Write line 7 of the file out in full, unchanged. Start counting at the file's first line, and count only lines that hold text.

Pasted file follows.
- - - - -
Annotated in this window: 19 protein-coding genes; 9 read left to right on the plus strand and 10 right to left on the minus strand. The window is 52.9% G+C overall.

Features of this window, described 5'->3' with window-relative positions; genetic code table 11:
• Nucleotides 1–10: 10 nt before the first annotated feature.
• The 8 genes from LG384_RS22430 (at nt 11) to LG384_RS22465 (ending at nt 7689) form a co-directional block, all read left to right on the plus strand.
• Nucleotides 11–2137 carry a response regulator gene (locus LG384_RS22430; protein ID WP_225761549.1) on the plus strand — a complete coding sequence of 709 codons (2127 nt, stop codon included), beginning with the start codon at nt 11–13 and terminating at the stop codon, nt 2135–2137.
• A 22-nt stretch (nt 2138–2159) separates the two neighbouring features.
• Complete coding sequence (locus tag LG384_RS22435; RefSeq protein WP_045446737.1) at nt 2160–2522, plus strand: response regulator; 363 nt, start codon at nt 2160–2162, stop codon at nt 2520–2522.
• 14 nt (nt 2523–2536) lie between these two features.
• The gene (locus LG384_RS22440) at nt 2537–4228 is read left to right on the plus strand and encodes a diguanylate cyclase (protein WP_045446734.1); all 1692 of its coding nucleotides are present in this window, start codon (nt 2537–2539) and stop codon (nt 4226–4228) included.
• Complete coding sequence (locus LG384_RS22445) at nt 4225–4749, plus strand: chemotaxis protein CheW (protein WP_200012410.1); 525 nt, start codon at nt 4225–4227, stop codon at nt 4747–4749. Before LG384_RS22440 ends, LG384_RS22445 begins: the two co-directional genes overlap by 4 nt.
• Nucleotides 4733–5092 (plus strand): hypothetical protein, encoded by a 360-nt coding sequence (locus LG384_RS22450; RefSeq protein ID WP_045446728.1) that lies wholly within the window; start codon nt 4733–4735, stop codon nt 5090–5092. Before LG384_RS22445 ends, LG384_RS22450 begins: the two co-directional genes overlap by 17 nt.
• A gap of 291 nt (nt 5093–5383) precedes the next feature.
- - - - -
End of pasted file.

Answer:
• Complete coding sequence (locus tag LG384_RS22435; RefSeq protein WP_045446737.1) at nt 2160–2522, plus strand: response regulator; 363 nt, start codon at nt 2160–2162, stop codon at nt 2520–2522.